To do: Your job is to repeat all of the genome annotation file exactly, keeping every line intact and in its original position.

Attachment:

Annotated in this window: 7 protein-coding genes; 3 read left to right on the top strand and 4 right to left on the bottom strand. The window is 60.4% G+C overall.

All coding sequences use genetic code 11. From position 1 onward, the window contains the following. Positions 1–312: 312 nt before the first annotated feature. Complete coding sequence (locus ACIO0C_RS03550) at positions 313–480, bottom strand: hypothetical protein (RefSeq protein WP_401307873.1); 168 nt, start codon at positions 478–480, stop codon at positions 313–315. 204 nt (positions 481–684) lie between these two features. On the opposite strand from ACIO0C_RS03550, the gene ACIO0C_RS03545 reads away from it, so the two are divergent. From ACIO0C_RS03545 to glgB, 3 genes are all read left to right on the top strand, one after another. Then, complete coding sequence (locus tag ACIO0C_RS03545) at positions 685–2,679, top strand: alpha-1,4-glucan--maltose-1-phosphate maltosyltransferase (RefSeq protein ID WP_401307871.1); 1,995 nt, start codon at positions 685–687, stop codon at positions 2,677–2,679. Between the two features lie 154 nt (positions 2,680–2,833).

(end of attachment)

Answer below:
Annotated in this window: 7 protein-coding genes; 3 read left to right on the top strand and 4 right to left on the bottom strand. The window is 60.4% G+C overall.

All coding sequences use genetic code 11. From position 1 onward, the window contains the following. Positions 1–312: 312 nt before the first annotated feature. Complete coding sequence (locus ACIO0C_RS03550) at positions 313–480, bottom strand: hypothetical protein (RefSeq protein WP_401307873.1); 168 nt, start codon at positions 478–480, stop codon at positions 313–315. 204 nt (positions 481–684) lie between these two features. On the opposite strand from ACIO0C_RS03550, the gene ACIO0C_RS03545 reads away from it, so the two are divergent. From ACIO0C_RS03545 to glgB, 3 genes are all read left to right on the top strand, one after another. Then, complete coding sequence (locus tag ACIO0C_RS03545) at positions 685–2,679, top strand: alpha-1,4-glucan--maltose-1-phosphate maltosyltransferase (RefSeq protein ID WP_401307871.1); 1,995 nt, start codon at positions 685–687, stop codon at positions 2,677–2,679. Between the two features lie 154 nt (positions 2,680–2,833).